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Strategies to the Prediction, Mitigation and Management of Product Obsolescence by Michael G. Pecht, Peter Sandborn, Ulrich Ermel, Bjoern Bartels

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1.2 CATEGORIZATION OF OBSOLESCENCE TYPES

The subject of this book is involuntary obsolescence, where neither the customer nor the manufacturer necessarily wants to change the product or the system. Involuntary obsolescence can be categorized as follows (Feldmann and Sandborn, 2007; Rai and Terpenny, 2008):

  • Logistical Loss of the ability to procure the parts, materials, manufacturing, or software necessary to manufacture and/or support a product.
  • Functional The product or subsystem still operates as intended and can still be manufactured and supported, but the specific requirements for the product have changed; as a result the product’s current function, performance, or reliability (level of qualification) become obsolete. For consumer products, functional obsolescence is the customer’s problem; for more complex systems (such as avionics) it is both the manufacturer’s and customer’s problem. For complex systems, the functional obsolescence of a subsystem is often caused by changes made to other portions of the system.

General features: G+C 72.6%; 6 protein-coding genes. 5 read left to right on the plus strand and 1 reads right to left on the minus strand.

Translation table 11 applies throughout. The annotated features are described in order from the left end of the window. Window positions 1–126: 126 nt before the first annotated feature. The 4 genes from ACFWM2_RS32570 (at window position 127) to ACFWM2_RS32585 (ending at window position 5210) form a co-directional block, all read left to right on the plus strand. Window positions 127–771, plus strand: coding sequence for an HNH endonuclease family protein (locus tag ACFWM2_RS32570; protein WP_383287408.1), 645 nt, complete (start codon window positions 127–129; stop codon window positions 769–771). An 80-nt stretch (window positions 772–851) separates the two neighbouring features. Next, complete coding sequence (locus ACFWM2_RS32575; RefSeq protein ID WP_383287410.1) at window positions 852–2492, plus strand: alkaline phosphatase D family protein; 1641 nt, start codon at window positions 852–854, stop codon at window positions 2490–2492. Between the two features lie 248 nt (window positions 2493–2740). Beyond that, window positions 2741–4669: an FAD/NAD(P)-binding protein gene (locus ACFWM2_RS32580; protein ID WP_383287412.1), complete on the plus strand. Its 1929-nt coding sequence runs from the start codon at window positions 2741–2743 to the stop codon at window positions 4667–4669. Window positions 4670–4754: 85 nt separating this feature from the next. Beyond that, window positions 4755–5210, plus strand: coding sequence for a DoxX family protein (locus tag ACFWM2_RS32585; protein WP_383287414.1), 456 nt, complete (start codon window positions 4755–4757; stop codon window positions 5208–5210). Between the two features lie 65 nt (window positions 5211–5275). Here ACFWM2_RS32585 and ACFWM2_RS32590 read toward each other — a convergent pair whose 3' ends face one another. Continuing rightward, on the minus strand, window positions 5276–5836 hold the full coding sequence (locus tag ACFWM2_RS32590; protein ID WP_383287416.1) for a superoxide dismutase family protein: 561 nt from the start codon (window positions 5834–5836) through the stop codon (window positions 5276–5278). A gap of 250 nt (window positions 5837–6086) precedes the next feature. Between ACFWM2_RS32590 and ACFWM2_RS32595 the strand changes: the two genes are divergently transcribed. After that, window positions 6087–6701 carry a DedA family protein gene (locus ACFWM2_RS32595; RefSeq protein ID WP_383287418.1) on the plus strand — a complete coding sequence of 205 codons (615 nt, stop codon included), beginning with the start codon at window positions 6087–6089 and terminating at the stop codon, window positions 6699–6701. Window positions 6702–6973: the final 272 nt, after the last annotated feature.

• Technological More technologically advanced components have become available. This may mean that inventory still exists or can be obtained for older parts that are used to manufacture and support the product, but it becomes a technological obsolescence problem when suppliers of older parts no longer support them.
  • Functionality Improvement Dominated Obsolescence (FIDO) Manufacturers cannot maintain market share unless they evolve their products in order to keep up ...

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